Alkynes substituted with electron-donating nitrogen functional groups exhibit unique reactivity in a variety of polar and pericyclic reactions. In recent years, ynamides have emerged as an exceptionally valuable class of building blocks for organic synthesis.3 Ynamides are significantly more stable than simple ynamines, are more easily stored and handled, and are more resistant to hydrolysis and polymerization. While most ynamides studied to date are carbonyl and sulfonyl derivatives of ynamines, very recently N-phosphoryl ynamides have attracted attention as especially useful substrates for a variety of synthetic transformations.4,5 Research in our laboratory has focused on the application of N-phosphoryl ynamides in [2 + 2] cycloadditions with ketenes where we have observed their reaction to occur at a rate as much as an order of magnitude faster than that of the corresponding N-carbomethoxy ynamides.5 As a result of this exceptional reactivity, N-phosphoryl ynamides function as particularly useful alkyne partners in our vinylketene-based benzannulation strategy for the synthesis of highly substituted carboaromatic and heteroaromatic compounds.5
Scheme 1 outlines the general method for the synthesis of N-phosphoryl ynamides employed in this article. In 2003, concurrent research in our laboratory6 and that of Hsung7 led to the development of complementary methods for the synthesis of ynamides via copper-promoted coupling of haloalkynes with several classes of amide derivatives. The extension of this chemistry to the N-alkynylation of phosphoramidates (Scheme 1) was introduced by Hsung and coworkers in 20114a and provides a convenient and efficient method for the preparation of this class of ynamides.
v92p0156-4.gif
A variety of methods are available for the preparation of the phosphoramidate reaction partners required in this strategy. In addition to the direct reaction of the corresponding amines with phosphoryl halides, phosphoramidates can be synthesized via methods involving electrosynthesis,8 copper-catalyzed oxidative coupling,9 the Todd-Atherton reaction,10 the Staudinger phosphite reaction,11 and a recently reported method involving the reaction of aldehydes with phosphoryl nitrenoids.12
Herein we describe the synthesis of phosphoramidate 1 by reaction of benzylamine with an iodophosphate generated in situ via the modified Todd-Atherton procedure introduced by Mielniczak and Łopusinski.13 This approach avoids the use of toxic diethyl chlorophosphate which is employed in the more popular direct phosphorylation route,14 and is competitive in terms of cost since diethyl phosphite is very inexpensive.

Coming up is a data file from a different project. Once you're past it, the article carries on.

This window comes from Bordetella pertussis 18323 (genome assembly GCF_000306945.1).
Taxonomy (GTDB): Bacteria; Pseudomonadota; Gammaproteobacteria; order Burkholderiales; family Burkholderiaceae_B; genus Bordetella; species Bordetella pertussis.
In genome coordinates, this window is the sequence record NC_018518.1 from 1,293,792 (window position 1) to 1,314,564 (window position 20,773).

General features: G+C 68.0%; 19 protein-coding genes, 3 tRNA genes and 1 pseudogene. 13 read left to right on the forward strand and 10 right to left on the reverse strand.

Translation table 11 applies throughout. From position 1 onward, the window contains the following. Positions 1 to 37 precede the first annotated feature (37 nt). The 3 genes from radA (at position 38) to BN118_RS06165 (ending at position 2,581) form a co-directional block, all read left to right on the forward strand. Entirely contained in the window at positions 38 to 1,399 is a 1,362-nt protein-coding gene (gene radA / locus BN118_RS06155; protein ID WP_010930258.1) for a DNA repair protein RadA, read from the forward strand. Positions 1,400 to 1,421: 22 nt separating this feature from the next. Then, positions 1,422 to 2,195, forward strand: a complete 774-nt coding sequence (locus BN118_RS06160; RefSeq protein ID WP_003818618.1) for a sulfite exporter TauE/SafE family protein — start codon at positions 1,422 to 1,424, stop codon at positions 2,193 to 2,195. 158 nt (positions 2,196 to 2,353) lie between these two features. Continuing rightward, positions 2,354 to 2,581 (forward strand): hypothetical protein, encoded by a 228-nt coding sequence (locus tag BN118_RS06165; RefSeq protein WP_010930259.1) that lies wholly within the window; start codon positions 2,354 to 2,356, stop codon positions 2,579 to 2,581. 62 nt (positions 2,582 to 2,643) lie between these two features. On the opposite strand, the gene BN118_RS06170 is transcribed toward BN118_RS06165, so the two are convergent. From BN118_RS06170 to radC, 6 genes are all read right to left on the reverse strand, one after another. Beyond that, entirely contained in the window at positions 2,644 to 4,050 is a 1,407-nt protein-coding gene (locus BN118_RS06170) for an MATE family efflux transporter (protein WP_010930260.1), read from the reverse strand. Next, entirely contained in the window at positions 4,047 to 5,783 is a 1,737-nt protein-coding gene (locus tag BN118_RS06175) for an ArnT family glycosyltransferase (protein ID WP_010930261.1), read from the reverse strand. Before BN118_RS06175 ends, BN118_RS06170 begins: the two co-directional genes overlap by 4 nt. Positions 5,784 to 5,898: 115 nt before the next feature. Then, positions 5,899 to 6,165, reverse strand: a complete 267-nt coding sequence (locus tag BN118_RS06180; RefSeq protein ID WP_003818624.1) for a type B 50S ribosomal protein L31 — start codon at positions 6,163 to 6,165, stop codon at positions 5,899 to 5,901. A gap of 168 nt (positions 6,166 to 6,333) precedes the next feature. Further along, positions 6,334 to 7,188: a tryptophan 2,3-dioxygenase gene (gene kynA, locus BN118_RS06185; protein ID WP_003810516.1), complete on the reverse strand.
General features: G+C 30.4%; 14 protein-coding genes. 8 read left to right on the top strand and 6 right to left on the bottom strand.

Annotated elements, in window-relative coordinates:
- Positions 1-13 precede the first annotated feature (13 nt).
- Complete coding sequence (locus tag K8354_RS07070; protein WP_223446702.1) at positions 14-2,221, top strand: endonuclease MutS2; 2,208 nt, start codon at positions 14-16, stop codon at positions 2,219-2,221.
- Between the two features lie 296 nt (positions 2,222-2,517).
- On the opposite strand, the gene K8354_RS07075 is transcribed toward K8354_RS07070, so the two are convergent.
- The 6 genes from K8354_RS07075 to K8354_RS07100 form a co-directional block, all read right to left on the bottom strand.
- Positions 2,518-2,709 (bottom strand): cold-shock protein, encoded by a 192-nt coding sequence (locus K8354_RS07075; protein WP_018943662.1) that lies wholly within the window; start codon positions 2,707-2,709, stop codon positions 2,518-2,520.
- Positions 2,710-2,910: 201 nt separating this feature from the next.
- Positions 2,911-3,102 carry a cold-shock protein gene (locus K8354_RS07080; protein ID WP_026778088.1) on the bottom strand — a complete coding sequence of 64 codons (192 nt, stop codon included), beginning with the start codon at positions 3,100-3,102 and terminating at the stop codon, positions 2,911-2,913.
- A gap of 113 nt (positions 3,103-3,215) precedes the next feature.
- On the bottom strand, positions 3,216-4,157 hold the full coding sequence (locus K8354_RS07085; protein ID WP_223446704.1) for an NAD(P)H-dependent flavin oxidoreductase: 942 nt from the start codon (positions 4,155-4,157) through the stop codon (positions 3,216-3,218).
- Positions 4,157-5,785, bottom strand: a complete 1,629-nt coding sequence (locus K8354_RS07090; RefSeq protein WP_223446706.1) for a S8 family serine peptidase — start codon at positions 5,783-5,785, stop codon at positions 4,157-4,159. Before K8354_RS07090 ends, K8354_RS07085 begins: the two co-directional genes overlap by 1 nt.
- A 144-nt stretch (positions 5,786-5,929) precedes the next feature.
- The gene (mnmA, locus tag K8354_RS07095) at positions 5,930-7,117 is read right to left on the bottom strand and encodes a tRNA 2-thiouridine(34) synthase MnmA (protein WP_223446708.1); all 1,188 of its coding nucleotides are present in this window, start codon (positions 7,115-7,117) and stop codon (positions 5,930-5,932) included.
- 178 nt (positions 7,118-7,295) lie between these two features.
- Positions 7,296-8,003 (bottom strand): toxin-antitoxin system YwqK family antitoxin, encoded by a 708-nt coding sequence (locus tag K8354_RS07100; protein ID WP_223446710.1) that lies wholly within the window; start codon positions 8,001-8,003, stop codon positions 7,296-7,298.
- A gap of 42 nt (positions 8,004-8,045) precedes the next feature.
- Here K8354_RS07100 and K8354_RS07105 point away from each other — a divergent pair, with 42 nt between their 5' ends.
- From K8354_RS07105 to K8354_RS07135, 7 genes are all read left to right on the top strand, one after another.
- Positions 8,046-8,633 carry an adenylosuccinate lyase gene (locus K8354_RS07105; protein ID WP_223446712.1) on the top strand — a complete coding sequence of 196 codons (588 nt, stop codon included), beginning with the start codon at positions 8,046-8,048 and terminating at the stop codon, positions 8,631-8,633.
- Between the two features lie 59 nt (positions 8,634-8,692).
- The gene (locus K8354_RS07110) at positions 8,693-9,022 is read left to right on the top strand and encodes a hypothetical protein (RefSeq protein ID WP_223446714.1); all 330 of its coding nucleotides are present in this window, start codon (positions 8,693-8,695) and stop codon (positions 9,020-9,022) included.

The mechanism of the Todd-Atherton and related reactions has been the subject of several mechanistic studies.15,16 A general mechanism for the transformation described in this article is outlined in the following scheme. Overall, two equivalents of the amine are required for reaction, though in principle the amine can be recovered in cases where it is valuable.
v92p0156-5
	.gif
The alkynyl bromide 2 employed for the N-alkynylation of phosphoramidate 1 is conveniently prepared via silver-catalyzed bromination of octyne with NBS following the method originally reported by Hofmeister and coworkers.17 This convenient method typically provides bromoalkynes in high yield without the need to deprotonate the terminal alkyne with strong base. Several examples of the application of this method have previously been described in Organic Syntheses.6b,18 In the case of bromooctyne 2, the crude product of the bromination reaction is obtained in high purity and can be used in the subsequent alkynylation step without a need for further purification.
The synthesis of ynamide 3 described here follows the general procedure described by Hsung and coworkers.4a Despite the high reaction temperature and relatively high catalyst loading, this method provides a convenient and reliable procedure for the synthesis of N-phosphoryl ynamides provided that they do not incorporate heat-sensitive functional groups in their structure. As in the case of other metal-catalyzed coupling reactions, it is important to note that the use of anhydrous K3PO4 is crucial to obtain optimal yields.19
In summary, the reactions described in this article provide an efficient and economical synthetic route to 3, and also serve to illustrate an excellent general method for the preparation of N-phosphoryl ynamides, an important emerging class of synthetic building blocks.

References and Notes
  1. Department of Chemistry, Massachusetts Institute of Technology, Cambridge, MA 02139. Email: danheisr@mit.edu. We thank the National Science Foundation (CHE-1111567) for generous financial support.
  2. Kohnen, A. L.; Dunetz, J. R.; Danheiser, R. L. Org. Synth. 2007, 84, 88.
  3. For recent reviews on the synthesis and transformations of ynamides, see: (a) Evano, G.; Jouvin, K.; Coste, A. Synthesis 2013, 45, 17−26. (b) DeKorver, K. A.; Li, H.; Lohse, A. G.; Hayashi, R.; Lu, Z.; Zhang, Y.; Hsung, R. P. Chem. Rev. 2010, 110, 5064−5106. (c) Evano, G.; Coste, A.; Jouvin, K. Angew. Chem., Int. Ed. 2010, 49, 2840−2859. (d) Wang, X.-N.; Yeom, H.-S.; Fang, L.-C.; He, S.; Ma, Z.-X.; Kedrowski, B. L.; Hsung, R. P. Acc. Chem. Res. 2014, 47, 560-578.
  4. (a) DeKorver, K. A.; Walton, M. C.; North, T. D.; Hsung, R. P. Org. Lett. 2011, 13, 4862-4865. (b) Wang, X.-N.; Winston-McPherson, G. N.; Walton, M. C.; Zhang, Y.; Hsung, R. P.; DeKorver, K. A. J. Org. Chem. 2013, 78, 6233-6244. (c) DeKorver, K. A.; Hsung, R. P.; Song, W.-Z.; Wang, X.-N.; Walton, M. C. Org. Lett. 2012, 14, 3214-3217. (d) DeKorver, K. A.; Wang, X.-N.; Walton, M. C.; Hsung, R. P. Org. Lett. 2012, 14, 1768-1771.